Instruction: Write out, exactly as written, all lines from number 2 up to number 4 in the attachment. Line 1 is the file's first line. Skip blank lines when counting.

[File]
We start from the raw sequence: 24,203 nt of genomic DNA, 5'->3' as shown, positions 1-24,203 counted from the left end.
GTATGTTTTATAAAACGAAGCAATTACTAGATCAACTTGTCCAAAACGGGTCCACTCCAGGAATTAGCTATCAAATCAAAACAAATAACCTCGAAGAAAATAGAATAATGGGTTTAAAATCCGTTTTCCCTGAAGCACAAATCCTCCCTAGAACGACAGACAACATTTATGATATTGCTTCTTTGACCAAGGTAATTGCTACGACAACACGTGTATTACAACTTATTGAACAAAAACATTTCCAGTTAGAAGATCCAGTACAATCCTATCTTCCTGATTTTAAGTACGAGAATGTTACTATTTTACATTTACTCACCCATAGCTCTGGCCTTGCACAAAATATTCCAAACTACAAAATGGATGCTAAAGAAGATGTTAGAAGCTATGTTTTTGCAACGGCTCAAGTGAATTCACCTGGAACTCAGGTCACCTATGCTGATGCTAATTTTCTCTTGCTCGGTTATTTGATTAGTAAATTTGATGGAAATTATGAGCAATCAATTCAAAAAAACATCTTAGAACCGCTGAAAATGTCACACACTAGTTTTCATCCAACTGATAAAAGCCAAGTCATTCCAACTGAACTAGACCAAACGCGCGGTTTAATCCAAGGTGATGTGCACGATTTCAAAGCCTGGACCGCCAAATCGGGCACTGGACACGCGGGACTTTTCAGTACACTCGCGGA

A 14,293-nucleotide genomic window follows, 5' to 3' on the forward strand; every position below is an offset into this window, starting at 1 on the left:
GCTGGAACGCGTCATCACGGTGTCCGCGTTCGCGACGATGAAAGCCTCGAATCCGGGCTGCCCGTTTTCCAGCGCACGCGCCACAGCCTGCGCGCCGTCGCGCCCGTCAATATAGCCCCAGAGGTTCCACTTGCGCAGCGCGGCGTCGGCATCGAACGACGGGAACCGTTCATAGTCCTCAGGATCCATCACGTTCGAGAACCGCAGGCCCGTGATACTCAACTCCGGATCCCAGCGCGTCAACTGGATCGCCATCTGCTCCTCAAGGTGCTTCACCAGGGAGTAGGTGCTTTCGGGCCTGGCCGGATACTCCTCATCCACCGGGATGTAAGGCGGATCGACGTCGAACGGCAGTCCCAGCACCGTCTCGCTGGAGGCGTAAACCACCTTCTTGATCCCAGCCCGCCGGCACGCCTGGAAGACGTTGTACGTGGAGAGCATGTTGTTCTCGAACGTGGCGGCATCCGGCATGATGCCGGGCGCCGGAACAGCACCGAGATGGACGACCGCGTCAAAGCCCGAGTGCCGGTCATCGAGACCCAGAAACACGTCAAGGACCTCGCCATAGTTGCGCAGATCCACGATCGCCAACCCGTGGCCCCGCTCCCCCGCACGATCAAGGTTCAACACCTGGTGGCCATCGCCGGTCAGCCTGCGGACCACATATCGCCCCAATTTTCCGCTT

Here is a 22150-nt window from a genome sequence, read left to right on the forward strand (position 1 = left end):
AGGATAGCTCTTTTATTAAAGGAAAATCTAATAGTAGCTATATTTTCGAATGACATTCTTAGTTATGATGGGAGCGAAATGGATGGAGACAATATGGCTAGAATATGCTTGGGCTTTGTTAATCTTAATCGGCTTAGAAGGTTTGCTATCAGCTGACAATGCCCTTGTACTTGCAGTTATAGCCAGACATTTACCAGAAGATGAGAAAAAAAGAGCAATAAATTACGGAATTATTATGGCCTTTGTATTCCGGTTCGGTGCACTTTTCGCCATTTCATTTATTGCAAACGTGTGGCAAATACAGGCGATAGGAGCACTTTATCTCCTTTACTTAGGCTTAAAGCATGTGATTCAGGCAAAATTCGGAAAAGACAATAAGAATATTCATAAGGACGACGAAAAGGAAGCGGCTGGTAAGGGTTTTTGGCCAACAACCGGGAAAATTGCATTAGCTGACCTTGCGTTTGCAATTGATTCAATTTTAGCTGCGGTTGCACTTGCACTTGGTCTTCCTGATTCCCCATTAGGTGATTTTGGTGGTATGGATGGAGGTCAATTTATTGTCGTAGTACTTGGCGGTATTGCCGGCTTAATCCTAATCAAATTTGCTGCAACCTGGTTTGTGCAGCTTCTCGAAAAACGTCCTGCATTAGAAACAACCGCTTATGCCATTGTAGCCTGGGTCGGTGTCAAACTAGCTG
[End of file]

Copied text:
GTATGTTTTATAAAACGAAGCAATTACTAGATCAACTTGTCCAAAACGGGTCCACTCCAGGAATTAGCTATCAAATCAAAACAAATAACCTCGAAGAAAATAGAATAATGGGTTTAAAATCCGTTTTCCCTGAAGCACAAATCCTCCCTAGAACGACAGACAACATTTATGATATTGCTTCTTTGACCAAGGTAATTGCTACGACAACACGTGTATTACAACTTATTGAACAAAAACATTTCCAGTTAGAAGATCCAGTACAATCCTATCTTCCTGATTTTAAGTACGAGAATGTTACTATTTTACATTTACTCACCCATAGCTCTGGCCTTGCACAAAATATTCCAAACTACAAAATGGATGCTAAAGAAGATGTTAGAAGCTATGTTTTTGCAACGGCTCAAGTGAATTCACCTGGAACTCAGGTCACCTATGCTGATGCTAATTTTCTCTTGCTCGGTTATTTGATTAGTAAATTTGATGGAAATTATGAGCAATCAATTCAAAAAAACATCTTAGAACCGCTGAAAATGTCACACACTAGTTTTCATCCAACTGATAAAAGCCAAGTCATTCCAACTGAACTAGACCAAACGCGCGGTTTAATCCAAGGTGATGTGCACGATTTCAAAGCCTGGACCGCCAAATCGGGCACTGGACACGCGGGACTTTTCAGTACACTCGCGGA

A 14,293-nucleotide genomic window follows, 5' to 3' on the forward strand; every position below is an offset into this window, starting at 1 on the left:
GCTGGAACGCGTCATCACGGTGTCCGCGTTCGCGACGATGAAAGCCTCGAATCCGGGCTGCCCGTTTTCCAGCGCACGCGCCACAGCCTGCGCGCCGTCGCGCCCGTCAATATAGCCCCAGAGGTTCCACTTGCGCAGCGCGGCGTCGGCATCGAACGACGGGAACCGTTCATAGTCCTCAGGATCCATCACGTTCGAGAACCGCAGGCCCGTGATACTCAACTCCGGATCCCAGCGCGTCAACTGGATCGCCATCTGCTCCTCAAGGTGCTTCACCAGGGAGTAGGTGCTTTCGGGCCTGGCCGGATACTCCTCATCCACCGGGATGTAAGGCGGATCGACGTCGAACGGCAGTCCCAGCACCGTCTCGCTGGAGGCGTAAACCACCTTCTTGATCCCAGCCCGCCGGCACGCCTGGAAGACGTTGTACGTGGAGAGCATGTTGTTCTCGAACGTGGCGGCATCCGGCATGATGCCGGGCGCCGGAACAGCACCGAGATGGACGACCGCGTCAAAGCCCGAGTGCCGGTCATCGAGACCCAGAAACACGTCAAGGACCTCGCCATAGTTGCGCAGATCCACGATCGCCAACCCGTGGCCCCGCTCCCCCGCACGATCAAGGTTCAACACCTGGTGGCCATCGCCGGTCAGCCTGCGGACCACATATCGCCCCAATTTTCCGCTT